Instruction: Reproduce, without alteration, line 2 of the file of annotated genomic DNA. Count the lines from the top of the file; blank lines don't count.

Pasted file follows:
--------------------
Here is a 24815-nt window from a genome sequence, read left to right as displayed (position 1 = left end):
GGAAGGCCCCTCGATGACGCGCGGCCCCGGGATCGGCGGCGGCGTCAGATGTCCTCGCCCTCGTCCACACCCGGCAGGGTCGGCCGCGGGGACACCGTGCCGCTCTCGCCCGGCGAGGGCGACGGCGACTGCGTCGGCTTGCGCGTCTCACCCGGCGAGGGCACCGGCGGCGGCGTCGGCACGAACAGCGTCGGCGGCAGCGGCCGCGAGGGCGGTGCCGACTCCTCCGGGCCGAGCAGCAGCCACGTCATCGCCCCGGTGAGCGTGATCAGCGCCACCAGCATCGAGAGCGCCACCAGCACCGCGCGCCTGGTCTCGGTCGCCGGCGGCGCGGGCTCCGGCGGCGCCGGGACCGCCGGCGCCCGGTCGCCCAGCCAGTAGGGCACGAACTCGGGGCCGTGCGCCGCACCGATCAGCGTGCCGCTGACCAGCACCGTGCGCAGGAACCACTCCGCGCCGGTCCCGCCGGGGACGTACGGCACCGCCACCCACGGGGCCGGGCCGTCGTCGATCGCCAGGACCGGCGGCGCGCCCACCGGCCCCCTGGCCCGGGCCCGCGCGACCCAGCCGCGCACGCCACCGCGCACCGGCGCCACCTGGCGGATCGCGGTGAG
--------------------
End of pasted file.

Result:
GGAAGGCCCCTCGATGACGCGCGGCCCCGGGATCGGCGGCGGCGTCAGATGTCCTCGCCCTCGTCCACACCCGGCAGGGTCGGCCGCGGGGACACCGTGCCGCTCTCGCCCGGCGAGGGCGACGGCGACTGCGTCGGCTTGCGCGTCTCACCCGGCGAGGGCACCGGCGGCGGCGTCGGCACGAACAGCGTCGGCGGCAGCGGCCGCGAGGGCGGTGCCGACTCCTCCGGGCCGAGCAGCAGCCACGTCATCGCCCCGGTGAGCGTGATCAGCGCCACCAGCATCGAGAGCGCCACCAGCACCGCGCGCCTGGTCTCGGTCGCCGGCGGCGCGGGCTCCGGCGGCGCCGGGACCGCCGGCGCCCGGTCGCCCAGCCAGTAGGGCACGAACTCGGGGCCGTGCGCCGCACCGATCAGCGTGCCGCTGACCAGCACCGTGCGCAGGAACCACTCCGCGCCGGTCCCGCCGGGGACGTACGGCACCGCCACCCACGGGGCCGGGCCGTCGTCGATCGCCAGGACCGGCGGCGCGCCCACCGGCCCCCTGGCCCGGGCCCGCGCGACCCAGCCGCGCACGCCACCGCGCACCGGCGCCACCTGGCGGATCGCGGTGAG